Boehringer says about 260 deaths related to Pradaxa
FRANKFURT Nov 12 (Reuters) - Boehringer Ingelheim said that 260 cases of fatal bleeding have been linked to its new stroke prevention pill Pradaxa so far, adding that the risk of death was still below the rate that emerged in the clinical trial that led to the drug's approval.
In early November, the German drugmaker had said that 50 reported deaths were a "reasonable order of magnitude".
The company on Saturday confirmed in a statement the new global number more than five times higher than the previous one, initially reported by magazines Der Spiegel and Die Zeit.
Like other anti-blood-clotting treatments, Pradaxa's benefit of cutting the rate of fatal or debilitating strokes comes at the risk of internal bleeding, which can also cost lives.
Unlisted Boehringer also said there have been fewer cases of fatal side effects linked to Pradaxa than what would have been expected if they had been treated by the standard drug warfarin, which Boehringer is trying to replace.
Warfarin has been used for decades but it is difficult to handle because it interacts with certain vegetables and requires frequent blood tests.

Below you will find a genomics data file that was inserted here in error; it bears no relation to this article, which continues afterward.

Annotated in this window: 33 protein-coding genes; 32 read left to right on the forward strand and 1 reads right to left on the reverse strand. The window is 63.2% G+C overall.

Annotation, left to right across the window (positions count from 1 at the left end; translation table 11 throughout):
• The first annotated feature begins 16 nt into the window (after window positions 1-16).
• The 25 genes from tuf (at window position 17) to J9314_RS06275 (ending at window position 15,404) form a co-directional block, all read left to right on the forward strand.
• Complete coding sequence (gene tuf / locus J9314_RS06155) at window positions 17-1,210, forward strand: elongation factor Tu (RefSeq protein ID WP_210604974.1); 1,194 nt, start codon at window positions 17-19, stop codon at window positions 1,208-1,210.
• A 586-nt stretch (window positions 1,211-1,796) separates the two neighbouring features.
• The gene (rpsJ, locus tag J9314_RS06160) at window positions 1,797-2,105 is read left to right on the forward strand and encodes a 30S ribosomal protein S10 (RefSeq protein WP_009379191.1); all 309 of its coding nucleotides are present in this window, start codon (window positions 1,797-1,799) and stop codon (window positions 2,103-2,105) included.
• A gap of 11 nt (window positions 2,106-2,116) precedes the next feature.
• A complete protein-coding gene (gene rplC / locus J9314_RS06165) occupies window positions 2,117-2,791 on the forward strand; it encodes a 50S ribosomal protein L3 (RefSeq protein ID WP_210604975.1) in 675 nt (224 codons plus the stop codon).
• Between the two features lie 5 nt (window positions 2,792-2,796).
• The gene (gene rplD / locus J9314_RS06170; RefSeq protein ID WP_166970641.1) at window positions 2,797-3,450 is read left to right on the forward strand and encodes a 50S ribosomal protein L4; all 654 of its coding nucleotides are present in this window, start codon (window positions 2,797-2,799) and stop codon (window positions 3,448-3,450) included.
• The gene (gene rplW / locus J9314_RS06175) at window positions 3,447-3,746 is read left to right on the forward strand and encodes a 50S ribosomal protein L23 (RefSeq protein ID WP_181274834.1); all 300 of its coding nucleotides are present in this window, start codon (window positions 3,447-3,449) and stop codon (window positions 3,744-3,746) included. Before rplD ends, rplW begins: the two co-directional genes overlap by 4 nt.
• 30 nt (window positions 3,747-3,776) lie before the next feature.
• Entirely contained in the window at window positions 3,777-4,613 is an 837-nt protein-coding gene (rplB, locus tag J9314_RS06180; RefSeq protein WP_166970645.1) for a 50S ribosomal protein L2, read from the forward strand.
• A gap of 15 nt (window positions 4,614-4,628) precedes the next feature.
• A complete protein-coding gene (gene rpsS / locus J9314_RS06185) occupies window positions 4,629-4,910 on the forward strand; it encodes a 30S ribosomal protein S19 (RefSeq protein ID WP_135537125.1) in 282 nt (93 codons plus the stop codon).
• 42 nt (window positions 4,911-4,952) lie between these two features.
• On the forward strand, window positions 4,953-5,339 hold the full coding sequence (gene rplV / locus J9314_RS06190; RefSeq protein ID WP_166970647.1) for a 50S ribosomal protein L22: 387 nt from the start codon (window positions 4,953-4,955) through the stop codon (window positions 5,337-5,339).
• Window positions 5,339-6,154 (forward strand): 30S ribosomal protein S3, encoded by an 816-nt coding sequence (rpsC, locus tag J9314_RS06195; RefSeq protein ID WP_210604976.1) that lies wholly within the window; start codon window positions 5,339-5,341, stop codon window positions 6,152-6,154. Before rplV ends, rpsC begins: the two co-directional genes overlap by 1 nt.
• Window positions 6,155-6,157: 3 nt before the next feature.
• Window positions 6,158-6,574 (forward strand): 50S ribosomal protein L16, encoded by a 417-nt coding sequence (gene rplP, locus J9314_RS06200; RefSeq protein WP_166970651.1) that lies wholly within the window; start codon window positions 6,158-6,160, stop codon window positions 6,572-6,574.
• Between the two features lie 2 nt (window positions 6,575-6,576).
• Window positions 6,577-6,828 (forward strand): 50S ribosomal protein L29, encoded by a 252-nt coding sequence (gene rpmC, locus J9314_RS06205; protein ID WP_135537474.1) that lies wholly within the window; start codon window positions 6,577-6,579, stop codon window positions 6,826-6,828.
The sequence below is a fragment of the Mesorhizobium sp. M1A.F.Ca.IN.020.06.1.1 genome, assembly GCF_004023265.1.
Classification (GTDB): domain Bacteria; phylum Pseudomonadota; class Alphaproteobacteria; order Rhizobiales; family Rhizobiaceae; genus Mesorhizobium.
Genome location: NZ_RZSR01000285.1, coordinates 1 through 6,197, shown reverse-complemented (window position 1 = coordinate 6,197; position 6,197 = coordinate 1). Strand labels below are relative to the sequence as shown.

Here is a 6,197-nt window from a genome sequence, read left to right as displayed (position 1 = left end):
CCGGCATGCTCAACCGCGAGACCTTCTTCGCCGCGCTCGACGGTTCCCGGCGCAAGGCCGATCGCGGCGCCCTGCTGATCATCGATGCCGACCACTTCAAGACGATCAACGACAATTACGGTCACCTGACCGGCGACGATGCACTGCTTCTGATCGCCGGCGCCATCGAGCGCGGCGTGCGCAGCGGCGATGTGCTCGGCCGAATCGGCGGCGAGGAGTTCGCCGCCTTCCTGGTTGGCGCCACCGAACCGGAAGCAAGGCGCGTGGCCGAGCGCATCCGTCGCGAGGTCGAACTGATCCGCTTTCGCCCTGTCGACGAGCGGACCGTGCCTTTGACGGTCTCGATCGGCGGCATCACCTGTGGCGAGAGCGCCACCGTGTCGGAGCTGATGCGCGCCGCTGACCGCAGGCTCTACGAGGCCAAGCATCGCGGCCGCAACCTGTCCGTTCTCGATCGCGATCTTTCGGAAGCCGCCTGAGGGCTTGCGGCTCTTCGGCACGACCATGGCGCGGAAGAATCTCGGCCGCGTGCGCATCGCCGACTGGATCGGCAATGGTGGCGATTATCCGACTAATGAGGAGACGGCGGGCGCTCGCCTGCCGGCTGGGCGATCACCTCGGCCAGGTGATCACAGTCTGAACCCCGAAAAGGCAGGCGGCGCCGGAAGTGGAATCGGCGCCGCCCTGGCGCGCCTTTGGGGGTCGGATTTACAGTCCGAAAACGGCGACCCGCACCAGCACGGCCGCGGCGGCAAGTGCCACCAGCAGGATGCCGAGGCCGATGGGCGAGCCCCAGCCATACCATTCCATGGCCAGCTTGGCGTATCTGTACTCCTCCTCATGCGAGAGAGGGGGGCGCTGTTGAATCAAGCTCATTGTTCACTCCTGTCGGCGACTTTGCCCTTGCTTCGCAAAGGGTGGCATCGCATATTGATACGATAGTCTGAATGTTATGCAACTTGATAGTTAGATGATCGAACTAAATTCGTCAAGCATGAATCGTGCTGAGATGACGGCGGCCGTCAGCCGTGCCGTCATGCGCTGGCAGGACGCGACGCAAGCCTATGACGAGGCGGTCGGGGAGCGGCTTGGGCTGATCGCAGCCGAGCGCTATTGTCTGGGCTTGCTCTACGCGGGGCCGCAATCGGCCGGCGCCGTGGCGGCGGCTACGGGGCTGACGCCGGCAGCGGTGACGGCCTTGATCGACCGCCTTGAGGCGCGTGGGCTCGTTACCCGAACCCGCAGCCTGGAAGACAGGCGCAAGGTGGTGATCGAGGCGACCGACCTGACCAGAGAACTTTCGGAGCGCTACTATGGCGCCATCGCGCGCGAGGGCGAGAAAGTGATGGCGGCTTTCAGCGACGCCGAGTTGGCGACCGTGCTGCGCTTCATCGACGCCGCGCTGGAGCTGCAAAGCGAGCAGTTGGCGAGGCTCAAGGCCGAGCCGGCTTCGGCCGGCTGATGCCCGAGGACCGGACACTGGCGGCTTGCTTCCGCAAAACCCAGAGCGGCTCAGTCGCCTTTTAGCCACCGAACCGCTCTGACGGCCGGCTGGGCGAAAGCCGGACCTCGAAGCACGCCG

Pradaxa, the first in a promising new class of medicines to overcome these drawbacks, is designed to prevent strokes in patients suffering from atrial fibrillation, a form of irregular heartbeat common among the elderly.
Boehringer said in its statement that the risk of deadly bleeding linked to warfarin was more than 40 percent higher than that associated with Pradaxa, citing figures from the RE-LY study that led to the new pill's approval.
Still, some healthcare watchdogs' attention has been heightened.
European regulators last month said that patients about to take Pradaxa should have their kidneys checked, and Japanese regulators told Boehringer in August to issue a strong warning to doctors of potentially deadly bleeding as a result of use of Pradaxa.
Rival anti-clotting drugs include Xarelto from Bayer and Johnson & Johnson, Eliquis from Bristol-Myers Squibb and Pfizer, and Daiichi Sankyo's Lixiana.
The are all vying for a market that analysts estimate at somewhere between $10 billion and $20 billion per year.
Pradaxa won regulatory clearance in the United States for stroke prevention in October 2010, followed by other important markets this year.
Bayer and Johnson & Johnson's Xarelto could make major gains this weekend at the annual American Heart Association meeting in Orlando, where more clinical data is due to be release.